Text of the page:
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From the Editor…
UP FRONT… Getting excited about a modern project Porsche that aims to replicate the driving experience of the 911 past
When 911&PW contributor, Jeremy Laird, told me that he was following the build of a lightweight 996 project, with carbon bodywork and roof, a myriad of home-brewed suspension solutions, air-con delete, including all bracketry in the engine bay and – get this – no power steering, I knew it had 911&PW written all over it. That it was going to be driven in my neck of the woods was a bonus, as it meant that I got to meet its creator, Richard Beaumont, and take it for a drive, too. His choice of a 996 C2 for this project was an interesting one, particularly given how much he has spent, but his reasoning is solid: it is, he reckons, the last of the truly mechanical Porsches right down to its old school throttle cable (only found on very early 996s).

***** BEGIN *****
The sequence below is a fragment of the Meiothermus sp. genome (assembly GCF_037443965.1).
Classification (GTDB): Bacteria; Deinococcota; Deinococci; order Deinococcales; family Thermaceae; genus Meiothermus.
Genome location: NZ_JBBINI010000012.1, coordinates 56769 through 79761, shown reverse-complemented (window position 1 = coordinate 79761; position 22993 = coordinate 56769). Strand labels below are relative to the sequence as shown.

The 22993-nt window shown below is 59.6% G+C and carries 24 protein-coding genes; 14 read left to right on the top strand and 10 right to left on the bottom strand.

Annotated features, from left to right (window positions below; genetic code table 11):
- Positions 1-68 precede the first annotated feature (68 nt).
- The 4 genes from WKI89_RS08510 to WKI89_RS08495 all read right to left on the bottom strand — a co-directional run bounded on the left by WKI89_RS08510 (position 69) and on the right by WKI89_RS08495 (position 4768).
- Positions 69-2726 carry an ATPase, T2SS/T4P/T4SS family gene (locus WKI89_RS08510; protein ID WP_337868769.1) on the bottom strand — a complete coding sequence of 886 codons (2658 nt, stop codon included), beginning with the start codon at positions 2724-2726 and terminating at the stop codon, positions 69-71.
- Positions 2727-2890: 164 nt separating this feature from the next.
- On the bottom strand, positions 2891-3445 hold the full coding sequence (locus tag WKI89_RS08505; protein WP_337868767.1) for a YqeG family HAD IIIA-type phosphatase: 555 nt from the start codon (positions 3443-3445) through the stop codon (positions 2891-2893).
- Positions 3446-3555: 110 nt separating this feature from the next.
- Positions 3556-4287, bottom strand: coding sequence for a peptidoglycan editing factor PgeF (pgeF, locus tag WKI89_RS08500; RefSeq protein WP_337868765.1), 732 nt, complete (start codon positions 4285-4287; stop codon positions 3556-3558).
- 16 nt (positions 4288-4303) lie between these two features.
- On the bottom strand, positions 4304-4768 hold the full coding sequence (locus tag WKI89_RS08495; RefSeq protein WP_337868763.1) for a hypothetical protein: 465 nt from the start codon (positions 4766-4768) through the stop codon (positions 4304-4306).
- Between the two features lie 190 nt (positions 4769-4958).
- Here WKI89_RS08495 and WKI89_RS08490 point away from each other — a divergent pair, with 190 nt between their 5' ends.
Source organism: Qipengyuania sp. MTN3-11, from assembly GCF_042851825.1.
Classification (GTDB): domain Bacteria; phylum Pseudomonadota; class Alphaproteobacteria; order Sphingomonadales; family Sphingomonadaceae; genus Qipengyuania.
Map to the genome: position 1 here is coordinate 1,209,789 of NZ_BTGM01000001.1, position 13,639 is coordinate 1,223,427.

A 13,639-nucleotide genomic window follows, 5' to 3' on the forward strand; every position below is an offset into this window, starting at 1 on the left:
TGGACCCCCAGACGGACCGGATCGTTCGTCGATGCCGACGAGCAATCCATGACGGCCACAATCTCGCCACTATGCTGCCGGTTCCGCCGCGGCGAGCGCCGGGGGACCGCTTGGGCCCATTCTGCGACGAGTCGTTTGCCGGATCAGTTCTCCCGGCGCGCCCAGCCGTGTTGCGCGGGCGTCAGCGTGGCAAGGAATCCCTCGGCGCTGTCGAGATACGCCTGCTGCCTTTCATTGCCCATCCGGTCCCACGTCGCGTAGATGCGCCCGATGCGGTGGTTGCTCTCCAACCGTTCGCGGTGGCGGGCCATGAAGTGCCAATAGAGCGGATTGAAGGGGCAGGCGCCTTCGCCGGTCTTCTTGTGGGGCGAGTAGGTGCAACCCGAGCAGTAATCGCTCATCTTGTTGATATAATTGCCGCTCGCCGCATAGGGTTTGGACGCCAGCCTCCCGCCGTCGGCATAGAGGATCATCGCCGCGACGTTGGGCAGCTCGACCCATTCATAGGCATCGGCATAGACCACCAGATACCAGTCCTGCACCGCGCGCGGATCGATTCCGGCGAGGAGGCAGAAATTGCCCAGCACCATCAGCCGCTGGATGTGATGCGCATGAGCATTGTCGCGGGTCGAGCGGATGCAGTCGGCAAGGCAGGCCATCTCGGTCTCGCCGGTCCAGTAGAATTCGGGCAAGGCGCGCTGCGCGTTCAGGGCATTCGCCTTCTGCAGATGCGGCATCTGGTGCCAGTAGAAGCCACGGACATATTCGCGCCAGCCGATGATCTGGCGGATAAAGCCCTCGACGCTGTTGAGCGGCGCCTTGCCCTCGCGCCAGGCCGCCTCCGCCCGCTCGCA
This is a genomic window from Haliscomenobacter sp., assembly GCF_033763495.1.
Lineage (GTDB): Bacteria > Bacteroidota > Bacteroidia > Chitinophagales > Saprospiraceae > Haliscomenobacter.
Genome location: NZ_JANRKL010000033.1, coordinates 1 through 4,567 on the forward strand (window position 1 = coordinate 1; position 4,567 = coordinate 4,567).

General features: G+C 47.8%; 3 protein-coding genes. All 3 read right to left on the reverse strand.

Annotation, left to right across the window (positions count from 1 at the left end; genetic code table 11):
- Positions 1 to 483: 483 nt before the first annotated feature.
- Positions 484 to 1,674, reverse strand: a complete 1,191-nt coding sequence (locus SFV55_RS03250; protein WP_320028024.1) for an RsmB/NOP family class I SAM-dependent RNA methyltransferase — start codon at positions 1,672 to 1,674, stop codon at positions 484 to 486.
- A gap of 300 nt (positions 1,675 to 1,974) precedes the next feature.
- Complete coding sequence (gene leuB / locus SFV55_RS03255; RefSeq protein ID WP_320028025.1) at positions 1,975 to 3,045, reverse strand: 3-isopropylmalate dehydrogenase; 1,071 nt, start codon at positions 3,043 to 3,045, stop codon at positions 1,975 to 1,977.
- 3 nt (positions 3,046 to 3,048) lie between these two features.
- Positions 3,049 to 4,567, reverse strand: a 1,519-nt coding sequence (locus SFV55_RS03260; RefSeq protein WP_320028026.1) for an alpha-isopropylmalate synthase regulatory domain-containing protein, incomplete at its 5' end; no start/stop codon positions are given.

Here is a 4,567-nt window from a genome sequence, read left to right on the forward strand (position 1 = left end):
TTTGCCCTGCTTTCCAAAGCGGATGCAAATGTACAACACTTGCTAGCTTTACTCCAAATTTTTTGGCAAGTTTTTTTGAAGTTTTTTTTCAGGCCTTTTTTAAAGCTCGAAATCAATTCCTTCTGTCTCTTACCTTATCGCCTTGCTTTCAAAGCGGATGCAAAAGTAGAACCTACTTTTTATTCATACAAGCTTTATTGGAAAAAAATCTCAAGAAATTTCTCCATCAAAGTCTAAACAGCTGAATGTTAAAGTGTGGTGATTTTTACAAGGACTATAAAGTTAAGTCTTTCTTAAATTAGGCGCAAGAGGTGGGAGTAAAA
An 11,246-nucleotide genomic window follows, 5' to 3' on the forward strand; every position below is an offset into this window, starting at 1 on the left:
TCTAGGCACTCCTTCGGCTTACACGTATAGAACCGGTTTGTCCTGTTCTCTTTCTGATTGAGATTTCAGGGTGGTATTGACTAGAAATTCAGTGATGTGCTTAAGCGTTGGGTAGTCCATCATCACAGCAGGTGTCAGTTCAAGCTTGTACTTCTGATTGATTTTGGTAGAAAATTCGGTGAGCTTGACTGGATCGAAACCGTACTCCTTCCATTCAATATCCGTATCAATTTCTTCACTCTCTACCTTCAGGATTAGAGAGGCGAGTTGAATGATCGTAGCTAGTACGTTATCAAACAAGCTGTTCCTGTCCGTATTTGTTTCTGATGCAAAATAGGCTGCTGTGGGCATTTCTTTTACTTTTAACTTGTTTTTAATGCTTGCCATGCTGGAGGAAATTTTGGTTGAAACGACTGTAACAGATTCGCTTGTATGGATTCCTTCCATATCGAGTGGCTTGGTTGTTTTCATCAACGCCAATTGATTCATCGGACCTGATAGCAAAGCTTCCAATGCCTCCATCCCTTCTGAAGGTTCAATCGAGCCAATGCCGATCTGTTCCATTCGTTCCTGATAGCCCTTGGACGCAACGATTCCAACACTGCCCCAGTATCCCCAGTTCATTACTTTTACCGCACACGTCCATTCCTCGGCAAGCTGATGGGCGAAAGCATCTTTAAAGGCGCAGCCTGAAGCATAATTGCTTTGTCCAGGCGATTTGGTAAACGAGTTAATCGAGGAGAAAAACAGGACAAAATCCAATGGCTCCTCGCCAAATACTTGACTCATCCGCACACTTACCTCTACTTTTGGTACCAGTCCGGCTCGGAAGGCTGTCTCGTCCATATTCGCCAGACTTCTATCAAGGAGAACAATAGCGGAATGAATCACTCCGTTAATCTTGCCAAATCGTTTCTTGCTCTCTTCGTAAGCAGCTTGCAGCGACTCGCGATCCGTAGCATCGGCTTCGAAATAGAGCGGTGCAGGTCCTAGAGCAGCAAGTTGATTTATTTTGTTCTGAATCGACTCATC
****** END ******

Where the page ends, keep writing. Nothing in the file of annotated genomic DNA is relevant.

His choice of a 996 C2 for this project was an interesting one
Anything later and the nannying effects of electronics start to worm their way in and the true passive driving experience begins to be lost. The 996, then, is an ideal starting point for a project that was inspired by the driving experience of earlier air-cooled 911s like the R and ST. And Richard has certainly succeeded. It drives like no other modern Porsche I’ve encountered. The drastic weight loss programme has altered the dynamic movement of the car, giving it a very different balance, and the steering is a revelation. Sure you have to work it a bit, but blimey does it reward. A worthy cover car indeed. A word of warning. You’ll find a rather radical kit car Boxster in this issue. With Boxster prices where they are, it was always going to present itself as a donor car. I’m just waiting for a Boxster based Beach Buggy. I’m told it’s on its way!
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